Original Research ARTICLE
Shutting Down Sensorimotor Interferences after Stroke: A Proof-of-Principle SMR Neurofeedback Study
- 1Institute of Psychology, University of Graz, Graz, Austria
- 2BioTechMed Graz, Graz, Austria
- 3Klinik Judendorf-Straßengel, Graz, Austria
Introduction: Neurofeedback training aims at learning self-regulation of brain activity underlying cognitive, emotional or physiological functions. Despite of promising investigations on neurofeedback as a tool for cognitive rehabilitation in neurological diseases, such as after stroke, there is still a lack of research on feasibility and efficiency of neurofeedback in this field.
Methods: The present study aimed at investigating behavioral and electrophysiological effects of 10 sessions of sensorimotor rhythm (SMR) neurofeedback in a 74-years-old stroke patient (UG20). Based on previous results in healthy young participants, we hypothesized that SMR neurofeedback leads to a decrease in sensorimotor interferences and improved stimulus processing, reflected by changes in event-related potentials (ERPs) and electrophysiological coherence. To assess whether UG20 benefited from the training as much as healthy persons of a similar age, a healthy control group of N = 10 elderly persons was trained as well. Before and after neurofeedback training, participants took part in a multichannel electroencephalography measurement conducted during a non-verbal and a verbal learning task.
Results: Both UG20 and the healthy controls were able to regulate their SMR activity during neurofeedback training. Moreover, in a non-verbal learning task, changes in ERPs and coherence were observed after training: UG20 showed a better performance in the non-verbal learning task and a higher P3 amplitude after training than before, and coherence between central and parietal electrodes decreased after training. The control group also showed a behavioral improvement in the non-verbal learning task and tendencies for higher P3 amplitudes and decreased central-parietal coherence after training. Single-case analyses indicated that the changes observed in UG20 were not smaller than the changes in healthy controls.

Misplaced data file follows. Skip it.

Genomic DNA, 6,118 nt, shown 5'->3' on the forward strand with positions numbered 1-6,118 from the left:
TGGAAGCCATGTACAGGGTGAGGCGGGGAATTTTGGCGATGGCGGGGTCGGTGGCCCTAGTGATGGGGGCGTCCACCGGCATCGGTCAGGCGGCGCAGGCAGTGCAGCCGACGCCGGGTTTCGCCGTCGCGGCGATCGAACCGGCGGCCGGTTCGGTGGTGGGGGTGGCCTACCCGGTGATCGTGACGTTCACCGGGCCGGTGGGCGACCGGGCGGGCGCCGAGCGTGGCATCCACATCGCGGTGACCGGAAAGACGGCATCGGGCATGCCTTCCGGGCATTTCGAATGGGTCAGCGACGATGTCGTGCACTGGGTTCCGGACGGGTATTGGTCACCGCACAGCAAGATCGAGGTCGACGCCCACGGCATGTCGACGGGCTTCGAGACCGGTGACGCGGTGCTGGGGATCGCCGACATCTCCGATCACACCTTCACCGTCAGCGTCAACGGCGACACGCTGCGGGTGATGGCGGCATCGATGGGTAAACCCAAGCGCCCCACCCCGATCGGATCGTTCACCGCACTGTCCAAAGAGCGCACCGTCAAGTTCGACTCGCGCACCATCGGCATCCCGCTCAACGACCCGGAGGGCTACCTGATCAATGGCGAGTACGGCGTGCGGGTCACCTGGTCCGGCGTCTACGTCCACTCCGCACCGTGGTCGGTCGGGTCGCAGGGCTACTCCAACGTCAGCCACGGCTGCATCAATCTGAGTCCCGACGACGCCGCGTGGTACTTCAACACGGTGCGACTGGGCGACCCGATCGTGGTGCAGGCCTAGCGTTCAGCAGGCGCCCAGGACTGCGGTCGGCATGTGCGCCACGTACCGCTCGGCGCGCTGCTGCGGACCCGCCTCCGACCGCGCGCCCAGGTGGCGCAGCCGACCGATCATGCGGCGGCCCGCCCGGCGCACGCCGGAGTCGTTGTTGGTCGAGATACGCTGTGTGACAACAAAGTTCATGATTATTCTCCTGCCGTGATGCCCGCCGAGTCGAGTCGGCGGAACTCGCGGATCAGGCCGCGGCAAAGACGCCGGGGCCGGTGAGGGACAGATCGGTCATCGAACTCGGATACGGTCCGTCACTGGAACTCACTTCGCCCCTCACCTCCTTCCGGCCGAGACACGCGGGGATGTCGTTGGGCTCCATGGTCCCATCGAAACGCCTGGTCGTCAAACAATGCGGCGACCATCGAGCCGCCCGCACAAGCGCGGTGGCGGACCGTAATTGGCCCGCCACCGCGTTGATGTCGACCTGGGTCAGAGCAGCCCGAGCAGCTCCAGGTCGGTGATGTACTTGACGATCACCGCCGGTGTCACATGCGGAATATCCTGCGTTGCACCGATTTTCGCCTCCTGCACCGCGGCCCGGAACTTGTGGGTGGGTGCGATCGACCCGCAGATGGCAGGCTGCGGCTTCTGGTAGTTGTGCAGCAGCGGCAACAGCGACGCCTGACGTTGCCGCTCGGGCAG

Conclusion: Neurofeedback can be successfully applied in a stroke patient and in healthy elderly persons. We suggest that SMR neurofeedback leads to a shutting-down of sensorimotor interferences which benefits semantic encoding and retrieval.
Electroencephalography (EEG)-based neurofeedback is a promising tool for cognitive improvement and rehabilitation. While most traditional cognitive trainings consist of specific tasks that aim at improving cognitive functions, neurofeedback is aimed at directly regulating the brain activity underlying cognitive functioning. An important possible future area of application for neurofeedback is cognitive rehabilitation of neurological diseases, such as stroke (Doppelmayr et al., 2007; Hofer et al., 2014), as neurofeedback might be used to directly up-regulate certain aspects of brain activity while suppressing dysfunctional activations. During neurofeedback training, brain signals are recorded, processed and fed back to participants on a computer screen. In most cases, the feedback is presented auditorily or visually, for example as moving bars that have to be steered in a certain direction. This feedback enables participants to voluntarily control their own electrical brain activity.